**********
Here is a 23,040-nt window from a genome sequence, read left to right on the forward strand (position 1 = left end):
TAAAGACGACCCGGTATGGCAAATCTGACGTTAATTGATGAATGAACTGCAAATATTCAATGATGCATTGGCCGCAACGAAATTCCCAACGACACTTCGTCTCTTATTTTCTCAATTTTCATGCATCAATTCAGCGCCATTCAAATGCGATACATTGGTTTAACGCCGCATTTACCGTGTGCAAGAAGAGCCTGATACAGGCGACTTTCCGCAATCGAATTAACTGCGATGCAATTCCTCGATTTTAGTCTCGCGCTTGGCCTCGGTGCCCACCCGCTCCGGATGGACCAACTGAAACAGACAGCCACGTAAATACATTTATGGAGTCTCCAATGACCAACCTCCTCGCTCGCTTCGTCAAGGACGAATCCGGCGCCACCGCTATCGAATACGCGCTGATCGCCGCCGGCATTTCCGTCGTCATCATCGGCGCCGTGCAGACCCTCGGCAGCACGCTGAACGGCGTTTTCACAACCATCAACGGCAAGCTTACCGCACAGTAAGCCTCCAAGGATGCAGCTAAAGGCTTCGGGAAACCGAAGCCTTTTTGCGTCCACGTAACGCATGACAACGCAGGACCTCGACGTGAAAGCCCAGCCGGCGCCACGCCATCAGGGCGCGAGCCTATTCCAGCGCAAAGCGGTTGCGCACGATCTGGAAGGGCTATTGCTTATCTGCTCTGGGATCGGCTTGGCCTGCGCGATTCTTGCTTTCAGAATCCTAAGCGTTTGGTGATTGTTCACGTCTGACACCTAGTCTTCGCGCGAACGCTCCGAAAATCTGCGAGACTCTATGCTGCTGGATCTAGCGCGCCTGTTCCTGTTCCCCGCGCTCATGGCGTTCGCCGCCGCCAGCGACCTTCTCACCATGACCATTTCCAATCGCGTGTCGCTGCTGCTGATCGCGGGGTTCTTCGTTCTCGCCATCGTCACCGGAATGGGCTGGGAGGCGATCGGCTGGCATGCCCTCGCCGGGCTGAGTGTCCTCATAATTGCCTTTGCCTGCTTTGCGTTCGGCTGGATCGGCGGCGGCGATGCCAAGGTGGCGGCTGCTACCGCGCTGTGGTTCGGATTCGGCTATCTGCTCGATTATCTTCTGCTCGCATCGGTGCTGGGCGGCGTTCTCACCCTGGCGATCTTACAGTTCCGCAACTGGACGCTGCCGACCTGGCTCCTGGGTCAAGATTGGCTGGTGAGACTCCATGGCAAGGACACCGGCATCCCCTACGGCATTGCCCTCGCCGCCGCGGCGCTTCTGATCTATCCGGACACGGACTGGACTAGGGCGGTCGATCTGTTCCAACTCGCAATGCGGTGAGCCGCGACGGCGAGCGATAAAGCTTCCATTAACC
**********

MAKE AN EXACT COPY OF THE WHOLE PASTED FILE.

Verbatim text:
Here is a 23,040-nt window from a genome sequence, read left to right on the forward strand (position 1 = left end):
TAAAGACGACCCGGTATGGCAAATCTGACGTTAATTGATGAATGAACTGCAAATATTCAATGATGCATTGGCCGCAACGAAATTCCCAACGACACTTCGTCTCTTATTTTCTCAATTTTCATGCATCAATTCAGCGCCATTCAAATGCGATACATTGGTTTAACGCCGCATTTACCGTGTGCAAGAAGAGCCTGATACAGGCGACTTTCCGCAATCGAATTAACTGCGATGCAATTCCTCGATTTTAGTCTCGCGCTTGGCCTCGGTGCCCACCCGCTCCGGATGGACCAACTGAAACAGACAGCCACGTAAATACATTTATGGAGTCTCCAATGACCAACCTCCTCGCTCGCTTCGTCAAGGACGAATCCGGCGCCACCGCTATCGAATACGCGCTGATCGCCGCCGGCATTTCCGTCGTCATCATCGGCGCCGTGCAGACCCTCGGCAGCACGCTGAACGGCGTTTTCACAACCATCAACGGCAAGCTTACCGCACAGTAAGCCTCCAAGGATGCAGCTAAAGGCTTCGGGAAACCGAAGCCTTTTTGCGTCCACGTAACGCATGACAACGCAGGACCTCGACGTGAAAGCCCAGCCGGCGCCACGCCATCAGGGCGCGAGCCTATTCCAGCGCAAAGCGGTTGCGCACGATCTGGAAGGGCTATTGCTTATCTGCTCTGGGATCGGCTTGGCCTGCGCGATTCTTGCTTTCAGAATCCTAAGCGTTTGGTGATTGTTCACGTCTGACACCTAGTCTTCGCGCGAACGCTCCGAAAATCTGCGAGACTCTATGCTGCTGGATCTAGCGCGCCTGTTCCTGTTCCCCGCGCTCATGGCGTTCGCCGCCGCCAGCGACCTTCTCACCATGACCATTTCCAATCGCGTGTCGCTGCTGCTGATCGCGGGGTTCTTCGTTCTCGCCATCGTCACCGGAATGGGCTGGGAGGCGATCGGCTGGCATGCCCTCGCCGGGCTGAGTGTCCTCATAATTGCCTTTGCCTGCTTTGCGTTCGGCTGGATCGGCGGCGGCGATGCCAAGGTGGCGGCTGCTACCGCGCTGTGGTTCGGATTCGGCTATCTGCTCGATTATCTTCTGCTCGCATCGGTGCTGGGCGGCGTTCTCACCCTGGCGATCTTACAGTTCCGCAACTGGACGCTGCCGACCTGGCTCCTGGGTCAAGATTGGCTGGTGAGACTCCATGGCAAGGACACCGGCATCCCCTACGGCATTGCCCTCGCCGCCGCGGCGCTTCTGATCTATCCGGACACGGACTGGACTAGGGCGGTCGATCTGTTCCAACTCGCAATGCGGTGAGCCGCGACGGCGAGCGATAAAGCTTCCATTAACC